Why you should care
Officials say the economic toll of Ebola will be less than anticipated. But are we counting the right way?
In October, the World Bank warned that Ebola could cause $32.6 billion in economic losses in West Africa. Earlier this month, a Bank official revised that estimate downward to more like $3 billion to $4 billion, according to Reuters. But amid all the projections, it’s worth examining how we understood Africa’s economic value before the Ebola crisis:
In Uncooking Africa’s Books, Pooja Bhatia describes Africa’s big data problem: Official GDP figures for most African countries are dramatically understated — literally off base, for they’re measured against baselines so old they’re obsolete. Before it revamped its national accounting this spring and saw its GDP nearly double overnight, Nigeria was calculating its income against a baseline set in 1990. And that’s just the half of it. World Bank data indicate African countries have the weakest overall statistical capacity in the world. The stakes of “Africa’s statistical tragedy” are quite serious. We don’t really know continental vaccination rates or how many kids go to school in, say, Rwanda. Most important, we don’t know whether the approximately $150 billion spent annually in development aid is actually helping. These stakes will shift as aid-dependent countries transition to emerging markets, experts say. Read more here.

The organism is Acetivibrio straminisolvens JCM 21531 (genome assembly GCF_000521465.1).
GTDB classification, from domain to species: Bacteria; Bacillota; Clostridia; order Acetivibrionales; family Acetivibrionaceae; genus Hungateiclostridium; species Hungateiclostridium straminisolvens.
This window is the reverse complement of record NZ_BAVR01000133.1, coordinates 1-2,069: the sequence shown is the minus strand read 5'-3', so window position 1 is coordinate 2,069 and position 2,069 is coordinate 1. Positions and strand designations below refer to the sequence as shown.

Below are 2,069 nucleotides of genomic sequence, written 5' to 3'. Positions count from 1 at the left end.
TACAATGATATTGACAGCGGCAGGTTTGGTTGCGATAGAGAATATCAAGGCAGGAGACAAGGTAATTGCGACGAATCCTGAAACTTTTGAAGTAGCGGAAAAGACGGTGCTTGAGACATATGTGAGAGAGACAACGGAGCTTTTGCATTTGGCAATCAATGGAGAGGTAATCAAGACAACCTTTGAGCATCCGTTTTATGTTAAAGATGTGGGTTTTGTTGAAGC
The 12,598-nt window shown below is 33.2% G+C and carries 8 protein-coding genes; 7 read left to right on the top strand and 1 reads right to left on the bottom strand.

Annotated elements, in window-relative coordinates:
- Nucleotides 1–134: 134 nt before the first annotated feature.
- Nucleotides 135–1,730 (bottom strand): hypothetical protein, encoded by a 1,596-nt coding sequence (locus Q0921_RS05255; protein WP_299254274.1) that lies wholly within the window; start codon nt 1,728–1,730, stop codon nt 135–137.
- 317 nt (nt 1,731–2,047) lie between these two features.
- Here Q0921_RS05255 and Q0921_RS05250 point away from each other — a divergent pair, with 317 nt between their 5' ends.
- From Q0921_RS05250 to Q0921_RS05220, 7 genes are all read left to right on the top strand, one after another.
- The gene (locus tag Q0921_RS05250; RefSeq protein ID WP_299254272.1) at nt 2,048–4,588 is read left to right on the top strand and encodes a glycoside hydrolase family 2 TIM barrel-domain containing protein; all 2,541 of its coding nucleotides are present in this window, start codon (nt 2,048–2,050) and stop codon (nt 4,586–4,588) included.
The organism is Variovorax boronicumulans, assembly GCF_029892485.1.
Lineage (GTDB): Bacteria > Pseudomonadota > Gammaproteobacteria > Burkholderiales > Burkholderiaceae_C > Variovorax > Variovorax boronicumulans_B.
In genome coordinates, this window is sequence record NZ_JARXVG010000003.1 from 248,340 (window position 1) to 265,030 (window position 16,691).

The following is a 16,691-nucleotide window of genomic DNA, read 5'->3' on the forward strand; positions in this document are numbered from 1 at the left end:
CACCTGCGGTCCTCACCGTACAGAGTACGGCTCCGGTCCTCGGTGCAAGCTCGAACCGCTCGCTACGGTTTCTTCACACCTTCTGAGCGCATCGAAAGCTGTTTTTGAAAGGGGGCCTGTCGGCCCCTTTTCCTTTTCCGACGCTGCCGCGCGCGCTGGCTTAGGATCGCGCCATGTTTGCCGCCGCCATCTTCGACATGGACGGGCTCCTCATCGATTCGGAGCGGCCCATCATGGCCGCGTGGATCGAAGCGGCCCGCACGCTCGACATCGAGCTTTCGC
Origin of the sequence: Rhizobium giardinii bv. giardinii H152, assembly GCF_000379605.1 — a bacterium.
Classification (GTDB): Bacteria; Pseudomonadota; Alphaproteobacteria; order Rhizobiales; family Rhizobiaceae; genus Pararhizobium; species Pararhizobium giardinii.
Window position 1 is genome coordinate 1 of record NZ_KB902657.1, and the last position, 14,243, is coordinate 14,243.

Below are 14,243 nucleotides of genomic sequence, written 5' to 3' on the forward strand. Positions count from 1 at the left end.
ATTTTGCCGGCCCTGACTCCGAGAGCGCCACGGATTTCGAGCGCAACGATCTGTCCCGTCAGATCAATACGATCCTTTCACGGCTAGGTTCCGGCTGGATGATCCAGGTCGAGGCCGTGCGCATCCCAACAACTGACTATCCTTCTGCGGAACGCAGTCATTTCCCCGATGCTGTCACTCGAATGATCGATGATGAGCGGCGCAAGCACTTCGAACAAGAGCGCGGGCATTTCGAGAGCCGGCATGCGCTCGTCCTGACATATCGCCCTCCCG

In Ian Khama and Placing a Value on Nature, Laurene Powell Jobs describes how the president of Botswana is “spearheading an international effort focused on the value of natural capital to long-term development in Africa and across the globe.” That means, in a phrase, “natural capital accounting,” which “involves developing green GDP indicators that take into account the economic value of natural resources, biodiversity and other natural goods and services, like soil fertilization and fresh water.” Monetizing forests, wildlife and soil quality isn’t just about accuracy, Powell Jobs writes: “What leaders in Africa and elsewhere are attempting is nothing less than the first step toward ensuring that natural ecosystems go from being ‘worthless’ to being ‘priceless’ or priced.” Read more here.
To get there, many African countries need some basic information first — and they don’t have it, writes Jacob Kushner in The Map That Could Save Africa a Trillion Dollars. Often, African governments don’t know the value of the natural resources underground, but mining companies from the West — and, increasingly, China — do. That knowledge asymmetry has cost African countries and their citizens as much as $1.4 trillion over the past 30 years. But a more level playing field may be in sight, thanks to a World Bank initiative that aims to compile Africa’s mineral maps into a single public database: the so-called Billion Dollar Map. The goal is to give African nations as much information as possible about their natural resources so that they can earn a fair price for the minerals they sell, World Bank officials say. Read more here.